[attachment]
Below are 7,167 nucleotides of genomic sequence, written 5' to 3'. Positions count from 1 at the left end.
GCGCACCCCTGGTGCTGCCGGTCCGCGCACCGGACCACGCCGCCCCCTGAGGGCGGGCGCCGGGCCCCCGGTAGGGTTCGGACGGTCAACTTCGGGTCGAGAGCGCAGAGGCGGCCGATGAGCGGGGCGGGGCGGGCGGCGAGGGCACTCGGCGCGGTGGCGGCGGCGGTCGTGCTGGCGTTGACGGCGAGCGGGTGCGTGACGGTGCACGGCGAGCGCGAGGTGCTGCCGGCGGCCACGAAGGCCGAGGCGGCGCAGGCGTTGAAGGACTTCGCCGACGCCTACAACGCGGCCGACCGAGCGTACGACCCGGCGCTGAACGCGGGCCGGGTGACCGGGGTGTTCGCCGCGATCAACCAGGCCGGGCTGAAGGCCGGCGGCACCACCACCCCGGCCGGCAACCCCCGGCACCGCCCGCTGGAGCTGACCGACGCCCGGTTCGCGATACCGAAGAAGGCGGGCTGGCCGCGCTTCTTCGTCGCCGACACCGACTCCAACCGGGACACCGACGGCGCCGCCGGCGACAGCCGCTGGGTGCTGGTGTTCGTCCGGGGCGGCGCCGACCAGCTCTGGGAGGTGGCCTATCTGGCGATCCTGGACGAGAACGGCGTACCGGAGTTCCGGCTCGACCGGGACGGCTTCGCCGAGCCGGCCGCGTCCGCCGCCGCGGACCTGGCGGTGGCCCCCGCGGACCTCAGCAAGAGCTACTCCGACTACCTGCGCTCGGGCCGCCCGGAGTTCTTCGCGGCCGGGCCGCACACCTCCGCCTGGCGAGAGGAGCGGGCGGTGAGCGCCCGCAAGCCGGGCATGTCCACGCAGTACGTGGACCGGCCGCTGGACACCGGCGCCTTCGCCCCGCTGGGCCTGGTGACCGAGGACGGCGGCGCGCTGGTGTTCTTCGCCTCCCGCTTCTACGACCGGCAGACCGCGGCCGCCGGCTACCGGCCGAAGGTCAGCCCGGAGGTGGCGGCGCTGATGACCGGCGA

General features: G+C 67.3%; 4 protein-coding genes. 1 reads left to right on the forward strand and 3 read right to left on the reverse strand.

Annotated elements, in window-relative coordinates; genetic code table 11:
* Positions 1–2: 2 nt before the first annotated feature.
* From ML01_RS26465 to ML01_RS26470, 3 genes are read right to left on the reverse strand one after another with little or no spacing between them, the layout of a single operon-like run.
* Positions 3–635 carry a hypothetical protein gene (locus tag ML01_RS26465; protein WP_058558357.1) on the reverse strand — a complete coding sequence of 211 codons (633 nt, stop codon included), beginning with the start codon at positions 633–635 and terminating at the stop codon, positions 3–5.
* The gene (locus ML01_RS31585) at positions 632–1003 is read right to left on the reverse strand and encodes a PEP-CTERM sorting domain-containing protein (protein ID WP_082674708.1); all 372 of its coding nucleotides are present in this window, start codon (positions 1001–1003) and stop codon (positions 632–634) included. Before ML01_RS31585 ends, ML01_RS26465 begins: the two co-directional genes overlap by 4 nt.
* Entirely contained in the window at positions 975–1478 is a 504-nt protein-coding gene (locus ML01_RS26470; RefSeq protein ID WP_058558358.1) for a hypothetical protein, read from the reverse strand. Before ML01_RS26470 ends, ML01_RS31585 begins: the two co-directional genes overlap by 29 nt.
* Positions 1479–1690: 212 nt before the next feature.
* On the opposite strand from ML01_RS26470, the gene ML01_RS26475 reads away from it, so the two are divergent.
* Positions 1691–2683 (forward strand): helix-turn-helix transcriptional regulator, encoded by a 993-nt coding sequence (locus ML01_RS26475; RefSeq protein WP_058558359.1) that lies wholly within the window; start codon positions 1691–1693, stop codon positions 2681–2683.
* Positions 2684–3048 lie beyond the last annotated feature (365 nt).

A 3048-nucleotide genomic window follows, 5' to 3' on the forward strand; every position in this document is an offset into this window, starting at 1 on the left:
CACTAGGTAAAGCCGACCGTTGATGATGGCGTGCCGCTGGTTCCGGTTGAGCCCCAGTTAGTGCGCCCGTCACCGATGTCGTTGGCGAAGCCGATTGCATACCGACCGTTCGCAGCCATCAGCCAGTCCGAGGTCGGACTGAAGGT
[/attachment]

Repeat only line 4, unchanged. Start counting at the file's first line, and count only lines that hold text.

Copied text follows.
Annotated elements, in window-relative coordinates; genetic code table 11: